CHARLOTTESVILLE, OCT. 31 -- Remember the story of the Incredible Hulk, a normally mellow fellow who, when provoked, turned into a furious, destructive monster?
The Virginia Cavaliers insist that Ray Roberts, their imposing 6-foot-6, 305-pound tackle, reminds them of such a creature and, if painted green, could strike a strong resemblance this Halloween night to the menacing comic book character. Like the Hulk, Roberts's football outbursts are downright scary, albeit amusing at times.
Virginia veterans recount a now-legendary story involving Roberts as a freshman, a tale so etched on the team's collective memory that even now players can't tell it without doubling over in laughter.
In his second preseason scrimmage, just two weeks after his arrival at Virginia, Roberts -- then a defensive lineman -- squared off with center Tim Morris. While he put Morris in a headlock with his right arm, flailing away with his left, defensive line coach Danny Wilmer and Coach George Welsh rushed over to break up the fracas. Wilmer tried to free Morris from the hold, while Welsh scaled the back of Roberts, who kept on punching, swinging Welsh around like a bucking bronco trying to eject its rider.
When the fracas -- one of many Roberts was involved in that season -- was finally stopped, Welsh tossed his prized fighter out of practice. Roberts thought his eviction was only temporary, but when he tried to return for the next series, Welsh sent him to the locker room. "I was just a freshman. I thought my career was over," Roberts said.
Not over, but definitely headed for a positive change. The next spring, Wilmer and Welsh argued whether to move Roberts to the offensive line, a prospect that didn't sit well with Wilmer, who recruited Roberts from Asheville (N.C.) High, figuring he had found the Cavaliers a sorely needed pass rusher.
But Wilmer unknowingly hastened the switch. After discovering Roberts brushing dust off a ceiling light fixture in the locker room, Wilmer, who was told by a Nebraska assistant that one Cornhuskers player had a wingspan of seven feet, measured Roberts's. The result was an astonishing 7-3. "Nice trait for an offensive lineman," Welsh told Wilmer, and Roberts -- who once was considered a Division I basketball prospect -- became an offensive tackle.
Now a redshirt junior, Roberts anchors a line that allows Virginia runners an average of 311 yards a game. His coaches liken Roberts to former Cavaliers all-American Jim Dombrowski, a first-round pick by the New Orleans Saints in 1986. They are almost identical in stature, dominating defensive linemen with a rare mix of imposing strength and unlikely quickness.
"I can't imagine there being an offensive lineman in the country better than Ray," said defensive end Chris Slade, the Cavaliers' leading pass rusher who spends much of his practice time trying to get by Roberts.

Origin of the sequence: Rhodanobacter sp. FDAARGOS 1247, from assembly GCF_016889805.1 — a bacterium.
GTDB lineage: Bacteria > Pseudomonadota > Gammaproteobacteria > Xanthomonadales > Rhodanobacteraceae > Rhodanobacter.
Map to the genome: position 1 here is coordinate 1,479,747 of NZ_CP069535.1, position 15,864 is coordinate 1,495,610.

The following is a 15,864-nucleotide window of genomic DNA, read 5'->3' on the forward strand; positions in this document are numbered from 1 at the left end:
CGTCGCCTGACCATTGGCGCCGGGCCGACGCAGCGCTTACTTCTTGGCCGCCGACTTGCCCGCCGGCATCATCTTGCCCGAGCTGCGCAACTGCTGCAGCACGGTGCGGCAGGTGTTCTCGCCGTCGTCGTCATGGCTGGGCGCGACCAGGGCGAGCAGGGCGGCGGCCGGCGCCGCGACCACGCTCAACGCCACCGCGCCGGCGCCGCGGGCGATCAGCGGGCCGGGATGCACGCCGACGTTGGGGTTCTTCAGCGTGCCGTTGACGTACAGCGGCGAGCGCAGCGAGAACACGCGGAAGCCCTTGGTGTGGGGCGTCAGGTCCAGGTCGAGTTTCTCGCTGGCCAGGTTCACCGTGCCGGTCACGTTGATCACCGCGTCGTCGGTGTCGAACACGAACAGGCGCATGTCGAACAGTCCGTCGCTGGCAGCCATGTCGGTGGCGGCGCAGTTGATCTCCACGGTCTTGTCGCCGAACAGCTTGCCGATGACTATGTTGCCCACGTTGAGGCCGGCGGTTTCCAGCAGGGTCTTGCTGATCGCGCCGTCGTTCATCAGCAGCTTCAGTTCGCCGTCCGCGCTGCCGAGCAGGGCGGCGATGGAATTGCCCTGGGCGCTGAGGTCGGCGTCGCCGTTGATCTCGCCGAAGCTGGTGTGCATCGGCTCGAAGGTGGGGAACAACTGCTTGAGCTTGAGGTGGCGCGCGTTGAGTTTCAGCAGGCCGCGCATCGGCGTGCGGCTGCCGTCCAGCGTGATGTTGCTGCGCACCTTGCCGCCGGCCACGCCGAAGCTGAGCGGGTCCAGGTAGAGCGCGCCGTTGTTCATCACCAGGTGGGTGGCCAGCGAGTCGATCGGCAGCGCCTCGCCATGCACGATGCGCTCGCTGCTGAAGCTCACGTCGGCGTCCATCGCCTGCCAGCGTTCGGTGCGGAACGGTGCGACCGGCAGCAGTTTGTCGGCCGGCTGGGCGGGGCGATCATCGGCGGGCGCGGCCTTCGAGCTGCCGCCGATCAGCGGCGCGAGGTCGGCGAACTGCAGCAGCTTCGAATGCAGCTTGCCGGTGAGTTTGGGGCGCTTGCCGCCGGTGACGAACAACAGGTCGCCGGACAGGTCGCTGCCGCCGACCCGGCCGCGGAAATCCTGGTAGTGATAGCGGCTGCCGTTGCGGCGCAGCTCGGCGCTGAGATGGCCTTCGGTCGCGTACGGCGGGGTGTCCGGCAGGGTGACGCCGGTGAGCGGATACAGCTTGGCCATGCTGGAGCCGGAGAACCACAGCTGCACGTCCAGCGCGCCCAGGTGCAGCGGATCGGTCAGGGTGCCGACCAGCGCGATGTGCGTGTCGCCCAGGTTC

Slade has been hailed by some observers as the second coming of Lawrence Taylor, a constant reminder to Roberts of what might have been had Welsh adopted Wilmer's plan of building a then-240-pound Roberts into a pass rusher. "I'm happy for Chris and everyone," Roberts said. "But I'll pick up the paper sometimes and think, 'That could have been me out there.' "
The curse of offensive linemen is a lack of recognition, which has been particularly true at Virginia, what with a Heisman Trophy candidate at quarterback (Shawn Moore), an all-American prospect at wide receiver (Herman Moore) and two tailbacks on pace to rush for more than 1,000 yards (Terry Kirby and Nikki Fisher).
Herman Moore, a redshirt junior, has hinted at turning professional after this season, but Roberts says he'll stick it out another year, when a likely promotional push by the athletic department will help his run at the Outland Trophy, the award given to the country's top interior lineman.
Virginia promoted Dombrowski for all-American honors in 1985, an unprecedented pitch until $12,000 was earmarked for Shawn Moore's Heisman campaign. "It would take the right promotion," Roberts said. " . . . Then it would be up to me to go out and earn it. It's a very reasonable goal."
Roberts, a gifted artist, drew a portrait of Slade during the preseason, a picture that now rests on Slade's bedroom wall. But his favorite defensive end is the Washington Redskins' Charles Mann. "He's full speed on the field," Roberts said. "But softspoken and down to earth afterwards."
So is Roberts, according to teammates, who call him "Puddin' " for his soft, low-key manner away from football. He's virturally inseparable from longtime roommate Jason Wallace, who as a 5-10, 165-pound cornerback would seem a most unlikely sidekick. "We're alike in so many ways that it's hard to believe we're not related," Wallace said.
Even their mothers can't always tell them apart. Once, Josephine Roberts phoned while both were asleep, and proceeded to talk with a groggy Wallace for 15 minutes before both realized she had the wrong one. The younger Roberts will lose his roommate after this season -- Wallace was not redshirted as a freshman -- and says he'll live alone. "I don't know what I'll do without him next year," Roberts said. "Maybe it's bad that I don't have any other friends that close."
Roberts already has made arrangements for the Wallaces to attend Virginia games next season. They will come for at least one; Damon Wallace plays linebacker for Duke.
Not surprisingly, Roberts dislikes talking about next year, preferring to focus on the Cavaliers' magical 1990. Welsh has cracked down on practice fighting since 1987, and so has Roberts, who no longer needs to prove himself to anyone. But every so often, the Hulk reemerges.
"A lot of times, I just want to scuffle with anyone just to change the pace of practice. . . . If you can tell the team's just going through the motions, a scuffle picks up everyone's intensity."